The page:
It is an unfortunate fact that having the truth on our side is not enough. Not every voter is as informed as those of us who follow politics religiously; we are the exception to the rule. Nationwide elections such as this are decided not based on truth but the perception of truth, and while I do not say this to justify deception by the Republican Party’s eventual nominee, that individual must be able to withstand the deception and false impressions presented by Obama and his media proxies.

With those facts on the table, it follows that among the four remaining GOP candidates, Mitt Romney is the weakest possible one to run against Obama. The pro-Romney narrative is “Experienced Businessman, Centrist Governor,” and if that were all there was to the election, that would make him our most electable candidate. However, the counter-narrative will destroy him. Obama can no longer run on “First Black President.” He can’t inspire based on “Hope and Change” after allowing the country to stagnate for four years. His reelection rests solely on his counter-narrative to the Republican candidate, and the primary facet of his response to Romney will be “Privileged, Rich, Out of Touch.”
Mitt Romney is the son of a governor who was a rich businessman in his own right. He went to a ritzy private school. He has an Ivy League MBA. He co-founded Bain Capital, a venture capitalist firm that some have labeled as predatory. He has stated he pays an effective income tax rate of 15 percent. He has stated he’s “not concerned about the very poor” and that he “likes the ability to fire people.” At a time when many people are struggling to pay the mortgages on their homes, Romney owns six.
Yes, these things don’t matter to us as conservatives. We don’t begrudge anyone their wealth, we believe in capitalism, and we know all the intricacies of his capital gains taxes and generous charity that mitigate the “15 percent tax rate” bit. But the average voter will not spend the time or effort figuring this out. They will hear these talking points, believe them, and regurgitate them, and it will destroy Romney’s candidacy.
Romney plays right into the left’s overarching narratives–the moral outrage at Wall Street’s opulence, the envy of millionaires “born into” their wealth, the disconnect between the GOP and the poor. He provides a villain and scapegoat for Obama’s campaign. And he does this not because these talking points can be used against him but because he can’t rebut them effectively on the national stage.
Consider how he whiffed the question about releasing his tax returns in South Carolina’s CNN debate, eliciting boos from the audience. That issue had been making its way around the press for weeks; he had time to prepare a believable excuse if not a compelling defense. When George Stephanopoulos asked him about banning contraception, the sheer silliness of the question was all that kept Romney from looking like the bigger fool in the exchange, feebly protesting for minutes as the former Clinton adviser pushed the question again and again. When Mitt squares off with lefty journalists, he doesn’t come out on top, which means they will get to define him with Obama’s counter-narrative. That was a campaign killer for Sarah Palin, and it will be for Governor Romney, too.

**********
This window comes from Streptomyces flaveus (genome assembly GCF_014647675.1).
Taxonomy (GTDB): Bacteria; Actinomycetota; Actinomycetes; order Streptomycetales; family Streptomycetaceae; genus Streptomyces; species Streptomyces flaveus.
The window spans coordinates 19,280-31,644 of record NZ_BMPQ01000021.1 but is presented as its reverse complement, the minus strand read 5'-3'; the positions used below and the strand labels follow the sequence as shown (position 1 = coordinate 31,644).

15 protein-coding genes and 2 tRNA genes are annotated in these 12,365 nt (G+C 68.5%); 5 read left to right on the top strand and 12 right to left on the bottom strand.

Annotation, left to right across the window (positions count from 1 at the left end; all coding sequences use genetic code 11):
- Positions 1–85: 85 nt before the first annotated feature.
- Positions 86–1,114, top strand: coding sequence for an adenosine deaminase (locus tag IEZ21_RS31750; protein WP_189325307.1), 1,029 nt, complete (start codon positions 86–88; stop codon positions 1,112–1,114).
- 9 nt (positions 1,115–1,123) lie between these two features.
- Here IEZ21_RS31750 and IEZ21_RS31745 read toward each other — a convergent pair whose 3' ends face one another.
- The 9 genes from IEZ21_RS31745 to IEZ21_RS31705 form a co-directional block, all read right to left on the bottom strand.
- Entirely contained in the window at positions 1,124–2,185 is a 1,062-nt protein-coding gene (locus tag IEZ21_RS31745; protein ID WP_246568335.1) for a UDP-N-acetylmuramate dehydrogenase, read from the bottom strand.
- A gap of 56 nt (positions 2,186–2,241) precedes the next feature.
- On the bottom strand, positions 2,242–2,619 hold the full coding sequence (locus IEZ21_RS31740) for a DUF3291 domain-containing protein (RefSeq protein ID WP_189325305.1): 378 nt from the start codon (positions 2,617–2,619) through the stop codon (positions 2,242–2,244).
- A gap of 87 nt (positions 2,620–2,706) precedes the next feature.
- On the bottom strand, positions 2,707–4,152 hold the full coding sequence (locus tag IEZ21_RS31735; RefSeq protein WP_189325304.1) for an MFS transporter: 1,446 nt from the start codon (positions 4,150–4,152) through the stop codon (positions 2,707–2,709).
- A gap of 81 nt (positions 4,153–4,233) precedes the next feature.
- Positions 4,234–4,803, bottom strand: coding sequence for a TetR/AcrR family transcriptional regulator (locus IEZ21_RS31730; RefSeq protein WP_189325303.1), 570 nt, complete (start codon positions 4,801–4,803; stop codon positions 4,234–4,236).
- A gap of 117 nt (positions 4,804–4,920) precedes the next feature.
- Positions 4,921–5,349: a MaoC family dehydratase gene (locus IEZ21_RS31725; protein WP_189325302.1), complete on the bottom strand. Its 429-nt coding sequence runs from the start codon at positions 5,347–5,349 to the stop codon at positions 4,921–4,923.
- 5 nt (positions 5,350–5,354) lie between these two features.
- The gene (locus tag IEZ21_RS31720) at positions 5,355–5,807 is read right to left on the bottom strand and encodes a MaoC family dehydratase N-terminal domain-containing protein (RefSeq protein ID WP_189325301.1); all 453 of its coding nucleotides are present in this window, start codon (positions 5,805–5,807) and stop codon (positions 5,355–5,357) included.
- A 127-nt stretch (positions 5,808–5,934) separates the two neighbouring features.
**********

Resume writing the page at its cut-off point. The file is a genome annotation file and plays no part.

Romney has other electability weaknesses; until recently, he’s held off on personally going negative, relying on PACs and other proxies to attack his opponents for him. This lends credence to the left’s Citizens United boogeyman, the narrative that evil billionaire corporatists like the Koch brothers are trying to buy the election. And his Mormonism is a liability, as well–not because of anti-LDS prejudices among the electorate, but because it will give Obama the ability to play the race card effectively. “The Mormon church did not allow blacks to serve as priests until 1978; why was Romney part of the church prior to that?”, the media will ask. It’s a troubling Catch-22; he can’t denounce his own faith, and he likely can’t point to a record of pushing for that change prior to ‘78.
We need not kid ourselves; faced with what Andrew Breitbart calls the Democrat-Media complex, the Republican Party needs a candidate that will not be playing defense the whole time–a candidate who can put Obama and his proxies on the ropes, controlling the national dialogue instead of reacting to it. And Mitt Romney’s gaffes and inability to transcend the labels that will inevitably come from the left–”Privileged,” “Out of Touch,” and “Racist”–should give serious pause to those convinced of his electability.
To make an analogy from Mr. Romney’s own past, one can be a missionary in France who’s the most brilliant theologian and apologist ever, but if he can’t speak the language, he’s sunk. In the same way, one can be the most likable, moderate, competent governor in a field of candidates, but if he can’t effectively counter the narrative opposition and instead personifies their stereotypes, he and his entire party is sunk.

Tuesday, January 31, 2012

The Path to Victory in November for Barack Obama and the Democrats


The GOP has won repeatedly by defending tax cuts for the rich. But as Michael Tomasky argues, Democrats could prevail in 2012 by showing that middle-class fairness produces growth.